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JohnH
04-28-2002, 11:27 PM
I was wondering how many of you cross-trained in other arts. I have spent a little time in American Karate and what we called Korean Tae Kwon Do. It was really a combined martial art with its base in TKD. It also included elements of Spetsnaz (a Russian art, I think), Jujutsu, and Aikido. Having not studied any of these other arts I could not tell if my instructor was being true to these systems or not. I could not have cared less either, I had a good time and it was what I was looking for at the time, very technique and practicality driven.
That experience got me interested in Aikido. Now that I have studied Aikido for a little while, I think my teacher either had very little experience in Aikido or practiced a very different style than what I have since been exposed to. But thatís neither here nor there.

My point is that I found Aikido through another art. Does anyone else have a similar story? Or a completely different story that involves cross-training?
Also, Does anyone here cross-train in Aikido and Capoeira? Capoeira looks like loads of fun and a great work out. I would especially love to hear a response from any Aikidoka/Capoeirista. :D

Thanks
John

Johan Tibell
04-29-2002, 05:12 AM
I have a background in Judo/Jiu-jitsu which I did for about three years. They didn't affect me much in my decision to choose Aikido though.

Regards,

Johan Tibell

andrew
04-29-2002, 05:34 AM
Originally posted by JohnH
of Spetsnaz (a Russian art, I think),

As I kind of half knew somehow (James Bond movies?) it's a Russian secret service thing.

Perhaps you did this thing at www.russianmartialart.com ? Which might well be what the Spetsnaz were taught...
andrew

Greg Jennings
04-29-2002, 07:17 AM
Originally posted by andrew
As I kind of half knew somehow (James Bond movies?) it's a Russian secret service thing.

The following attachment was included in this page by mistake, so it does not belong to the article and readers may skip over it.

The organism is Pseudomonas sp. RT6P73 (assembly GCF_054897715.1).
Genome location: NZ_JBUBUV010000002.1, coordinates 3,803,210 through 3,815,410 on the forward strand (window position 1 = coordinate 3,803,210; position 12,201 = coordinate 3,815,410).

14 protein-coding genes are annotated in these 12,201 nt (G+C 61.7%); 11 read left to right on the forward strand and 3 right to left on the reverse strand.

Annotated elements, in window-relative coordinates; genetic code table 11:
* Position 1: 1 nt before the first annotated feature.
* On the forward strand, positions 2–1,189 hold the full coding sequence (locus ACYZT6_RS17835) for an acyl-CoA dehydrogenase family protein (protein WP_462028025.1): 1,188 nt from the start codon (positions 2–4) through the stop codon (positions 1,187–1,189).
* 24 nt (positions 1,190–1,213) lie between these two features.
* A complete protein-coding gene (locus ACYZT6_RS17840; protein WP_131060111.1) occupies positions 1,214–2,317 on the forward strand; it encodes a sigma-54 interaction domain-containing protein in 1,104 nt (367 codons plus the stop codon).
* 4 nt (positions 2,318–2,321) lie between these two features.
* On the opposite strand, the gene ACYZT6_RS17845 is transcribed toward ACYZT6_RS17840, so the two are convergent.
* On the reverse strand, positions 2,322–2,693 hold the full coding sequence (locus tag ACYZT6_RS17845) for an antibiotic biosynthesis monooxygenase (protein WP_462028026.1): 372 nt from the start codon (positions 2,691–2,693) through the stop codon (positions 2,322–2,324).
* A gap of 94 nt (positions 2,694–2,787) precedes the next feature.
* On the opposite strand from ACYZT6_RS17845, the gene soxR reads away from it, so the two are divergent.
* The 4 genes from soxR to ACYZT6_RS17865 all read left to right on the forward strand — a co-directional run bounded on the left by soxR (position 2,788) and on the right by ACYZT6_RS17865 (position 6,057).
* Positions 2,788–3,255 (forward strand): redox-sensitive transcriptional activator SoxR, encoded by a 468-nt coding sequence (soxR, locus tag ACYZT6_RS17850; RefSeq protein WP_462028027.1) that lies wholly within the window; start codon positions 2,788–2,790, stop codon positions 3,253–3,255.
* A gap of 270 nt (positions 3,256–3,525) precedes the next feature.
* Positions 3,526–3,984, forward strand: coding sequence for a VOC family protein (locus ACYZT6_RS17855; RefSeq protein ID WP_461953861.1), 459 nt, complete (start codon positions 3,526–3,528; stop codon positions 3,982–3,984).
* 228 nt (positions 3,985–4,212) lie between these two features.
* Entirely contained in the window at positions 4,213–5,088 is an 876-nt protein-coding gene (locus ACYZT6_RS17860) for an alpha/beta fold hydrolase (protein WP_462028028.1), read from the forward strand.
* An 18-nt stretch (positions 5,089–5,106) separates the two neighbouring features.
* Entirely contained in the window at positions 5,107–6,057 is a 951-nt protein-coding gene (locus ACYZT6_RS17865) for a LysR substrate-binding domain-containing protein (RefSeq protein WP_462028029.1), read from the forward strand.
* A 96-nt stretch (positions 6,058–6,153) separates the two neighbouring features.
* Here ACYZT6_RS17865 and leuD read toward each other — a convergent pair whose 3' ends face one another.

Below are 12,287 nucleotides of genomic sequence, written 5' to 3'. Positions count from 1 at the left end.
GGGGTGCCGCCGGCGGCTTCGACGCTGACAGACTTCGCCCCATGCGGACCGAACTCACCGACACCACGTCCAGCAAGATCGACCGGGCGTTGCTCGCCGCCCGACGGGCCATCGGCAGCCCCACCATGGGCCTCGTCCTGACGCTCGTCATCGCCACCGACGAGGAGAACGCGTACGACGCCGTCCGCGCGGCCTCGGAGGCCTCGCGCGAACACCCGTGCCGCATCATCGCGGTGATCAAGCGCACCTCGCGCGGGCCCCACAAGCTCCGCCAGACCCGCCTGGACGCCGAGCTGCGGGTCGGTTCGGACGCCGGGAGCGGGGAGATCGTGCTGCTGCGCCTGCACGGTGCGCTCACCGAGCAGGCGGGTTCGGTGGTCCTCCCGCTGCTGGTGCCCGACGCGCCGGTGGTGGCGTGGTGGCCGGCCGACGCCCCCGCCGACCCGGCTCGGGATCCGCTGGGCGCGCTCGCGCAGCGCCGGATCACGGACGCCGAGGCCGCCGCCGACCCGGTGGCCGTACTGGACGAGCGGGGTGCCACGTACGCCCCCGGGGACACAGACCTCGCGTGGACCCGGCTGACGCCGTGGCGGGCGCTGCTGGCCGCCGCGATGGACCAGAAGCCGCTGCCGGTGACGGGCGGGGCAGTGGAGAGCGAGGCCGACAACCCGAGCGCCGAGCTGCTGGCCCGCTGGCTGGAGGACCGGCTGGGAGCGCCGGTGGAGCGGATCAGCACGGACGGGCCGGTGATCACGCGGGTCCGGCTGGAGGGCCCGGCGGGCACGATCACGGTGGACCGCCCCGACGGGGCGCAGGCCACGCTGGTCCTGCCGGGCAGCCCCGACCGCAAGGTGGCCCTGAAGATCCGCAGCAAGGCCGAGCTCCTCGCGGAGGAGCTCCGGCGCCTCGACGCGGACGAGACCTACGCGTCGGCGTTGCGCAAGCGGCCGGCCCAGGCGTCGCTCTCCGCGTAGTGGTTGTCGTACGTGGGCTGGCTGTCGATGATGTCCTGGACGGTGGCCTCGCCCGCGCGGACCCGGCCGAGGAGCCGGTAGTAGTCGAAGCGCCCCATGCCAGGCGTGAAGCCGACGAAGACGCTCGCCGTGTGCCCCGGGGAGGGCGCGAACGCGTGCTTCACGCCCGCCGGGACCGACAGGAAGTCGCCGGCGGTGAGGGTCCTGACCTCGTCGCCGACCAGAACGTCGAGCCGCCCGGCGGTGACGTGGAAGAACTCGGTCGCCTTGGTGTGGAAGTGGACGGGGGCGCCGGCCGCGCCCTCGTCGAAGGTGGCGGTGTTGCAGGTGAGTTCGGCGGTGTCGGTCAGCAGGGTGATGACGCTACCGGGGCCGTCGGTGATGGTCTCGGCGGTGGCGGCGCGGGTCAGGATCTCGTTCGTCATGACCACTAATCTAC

Definitely not like our Secret Service which is a law enforemcent agency. It's actually part of the Treasury Service.

Spetznaz essentially means "Special Purpose". It's akin to our "Special Forces".

See:

http://www.airpower.maxwell.af.mil/airchronicles/aureview/1986/nov-dec/boyd.html

ObAikido:
I don't know anyone that does Capoeira, much less that actively trains in both Capoeira and Aikido.

My general thought on cross training is that two conditions should be met before actively cross training. 1. The person should be very well grounded (like 5-10 years) in one art before pursuing another and 2. Have a considerable amount of free time.

Dabbling as opposed to actively cross training is, in my mind, a whole different topic.

Best Regards,

akiy
04-29-2002, 08:52 AM
Originally posted by Greg Jennings
ObAikido:
I don't know anyone that does Capoeira, much less that actively trains in both Capoeira and Aikido.
One of my previous aikido teachers used to train in Capoeira for about five years. She said she stopped when capoeira became less about "playing."

Interesting was that her mestre said that the most aggressive students that he had were those from aikido. My teacher thought this might have had to do with our ingraining the principle of irimi into our bodies...

-- Jun

andrew
04-29-2002, 08:58 AM
Originally posted by Greg Jennings


Definitely not like our Secret Service which is a law enforemcent agency.

I know nothing of your secret service!

And pretty much nobody knows the name of the Irish one. (Yes, it does exist.)

andrew

Krzysiek
04-29-2002, 09:20 AM
She said she stopped when capoeira became less about "playing."


What does Capoeira become if it becomes less about "playing"? (That's kind of like asking what does Aikido become when it becomes less about harmony... but I'm curious.

akiy
04-29-2002, 09:30 AM
Originally posted by Krzysiek
What does Capoeira become if it becomes less about "playing"?
Most likely competition for the sake of winning...

-- Jun

Greg Jennings
04-29-2002, 10:57 AM
Originally posted by andrew


I know nothing of your secret service!

And pretty much nobody knows the name of the Irish one. (Yes, it does exist.)


My point was that the term "Spetsnaz" is a term for the former Soviet/Russian "Special Forces".

It's not an art. It's not secret in any way. It's an overt military sub-organization.

Best Regards,

Doug Mathieu
04-29-2002, 12:49 PM
Hi John

I was training in a Jujitsu style called Willow Jujitsu when our teacher moved away and the class folded. Luckily a couple students knew of an Aikido Dojo and we went there.

Up to then the only thing I had seen on Aikido was a Bruce Tegner book where he said something along the lines of ...it's a nice looking art, difficult to learn and utterly impractical...